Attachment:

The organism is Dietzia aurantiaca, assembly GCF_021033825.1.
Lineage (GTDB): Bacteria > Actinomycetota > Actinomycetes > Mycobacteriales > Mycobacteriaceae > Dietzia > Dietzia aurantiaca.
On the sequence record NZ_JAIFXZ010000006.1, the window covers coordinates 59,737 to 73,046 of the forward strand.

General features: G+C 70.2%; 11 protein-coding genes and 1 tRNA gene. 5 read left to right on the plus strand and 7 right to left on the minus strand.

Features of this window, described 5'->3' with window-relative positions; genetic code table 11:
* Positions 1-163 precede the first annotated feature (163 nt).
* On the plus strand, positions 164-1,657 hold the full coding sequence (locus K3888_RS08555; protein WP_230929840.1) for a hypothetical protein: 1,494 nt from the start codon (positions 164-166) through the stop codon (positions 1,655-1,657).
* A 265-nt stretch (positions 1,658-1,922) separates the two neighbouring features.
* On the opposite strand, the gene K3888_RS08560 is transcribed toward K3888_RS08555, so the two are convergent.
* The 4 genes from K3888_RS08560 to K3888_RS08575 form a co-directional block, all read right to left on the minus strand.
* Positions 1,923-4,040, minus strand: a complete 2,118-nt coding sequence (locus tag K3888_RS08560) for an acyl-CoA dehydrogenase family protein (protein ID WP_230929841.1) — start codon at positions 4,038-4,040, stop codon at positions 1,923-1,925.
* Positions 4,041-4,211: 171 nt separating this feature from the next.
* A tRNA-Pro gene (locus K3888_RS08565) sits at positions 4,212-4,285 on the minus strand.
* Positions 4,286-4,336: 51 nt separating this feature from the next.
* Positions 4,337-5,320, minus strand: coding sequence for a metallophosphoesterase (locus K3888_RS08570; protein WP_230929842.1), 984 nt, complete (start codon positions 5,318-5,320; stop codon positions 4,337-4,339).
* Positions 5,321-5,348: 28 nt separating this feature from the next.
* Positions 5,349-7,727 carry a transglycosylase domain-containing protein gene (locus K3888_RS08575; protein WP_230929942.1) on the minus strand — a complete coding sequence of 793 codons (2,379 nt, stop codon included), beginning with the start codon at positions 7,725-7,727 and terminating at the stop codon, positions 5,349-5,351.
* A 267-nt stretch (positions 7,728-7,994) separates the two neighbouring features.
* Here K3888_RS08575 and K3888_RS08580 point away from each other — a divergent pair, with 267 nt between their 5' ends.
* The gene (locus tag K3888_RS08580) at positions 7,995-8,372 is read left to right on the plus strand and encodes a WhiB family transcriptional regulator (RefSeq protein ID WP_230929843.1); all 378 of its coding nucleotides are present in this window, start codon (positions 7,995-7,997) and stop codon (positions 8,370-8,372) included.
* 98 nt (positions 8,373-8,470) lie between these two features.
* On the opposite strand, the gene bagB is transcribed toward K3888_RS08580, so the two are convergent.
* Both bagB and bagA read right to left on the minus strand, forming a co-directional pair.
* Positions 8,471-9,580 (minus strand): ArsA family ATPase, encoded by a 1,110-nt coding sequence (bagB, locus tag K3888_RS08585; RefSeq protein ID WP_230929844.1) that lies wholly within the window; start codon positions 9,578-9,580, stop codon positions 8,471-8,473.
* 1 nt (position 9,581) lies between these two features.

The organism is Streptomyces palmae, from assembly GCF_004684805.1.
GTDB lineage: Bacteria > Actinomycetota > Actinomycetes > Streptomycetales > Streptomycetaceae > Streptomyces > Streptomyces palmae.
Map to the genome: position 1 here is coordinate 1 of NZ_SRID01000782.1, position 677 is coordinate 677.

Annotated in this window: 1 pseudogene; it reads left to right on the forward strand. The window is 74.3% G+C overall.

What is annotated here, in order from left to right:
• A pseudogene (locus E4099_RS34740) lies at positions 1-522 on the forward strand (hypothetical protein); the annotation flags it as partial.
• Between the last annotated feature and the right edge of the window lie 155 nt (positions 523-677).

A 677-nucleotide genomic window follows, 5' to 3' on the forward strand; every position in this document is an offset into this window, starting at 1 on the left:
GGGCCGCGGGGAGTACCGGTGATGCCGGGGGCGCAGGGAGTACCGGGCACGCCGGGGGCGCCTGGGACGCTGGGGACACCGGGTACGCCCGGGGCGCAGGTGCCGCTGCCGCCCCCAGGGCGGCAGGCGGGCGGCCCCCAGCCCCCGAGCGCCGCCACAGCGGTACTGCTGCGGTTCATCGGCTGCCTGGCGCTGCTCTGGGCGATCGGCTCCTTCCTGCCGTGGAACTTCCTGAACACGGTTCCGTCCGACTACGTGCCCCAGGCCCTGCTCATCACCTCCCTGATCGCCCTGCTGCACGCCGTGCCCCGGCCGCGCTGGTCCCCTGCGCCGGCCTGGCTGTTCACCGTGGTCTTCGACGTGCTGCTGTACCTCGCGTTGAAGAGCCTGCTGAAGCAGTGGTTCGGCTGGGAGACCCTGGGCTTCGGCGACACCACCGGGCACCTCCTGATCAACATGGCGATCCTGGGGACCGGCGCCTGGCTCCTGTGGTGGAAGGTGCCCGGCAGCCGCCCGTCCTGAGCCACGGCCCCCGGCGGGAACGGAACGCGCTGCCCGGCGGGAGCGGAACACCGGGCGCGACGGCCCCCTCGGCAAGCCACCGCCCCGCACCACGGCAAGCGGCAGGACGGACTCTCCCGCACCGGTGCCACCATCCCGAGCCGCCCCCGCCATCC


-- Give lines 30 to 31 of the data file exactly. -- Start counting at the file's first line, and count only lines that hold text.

What is annotated here, in order from left to right:
• A pseudogene (locus E4099_RS34740) lies at positions 1-522 on the forward strand (hypothetical protein); the annotation flags it as partial.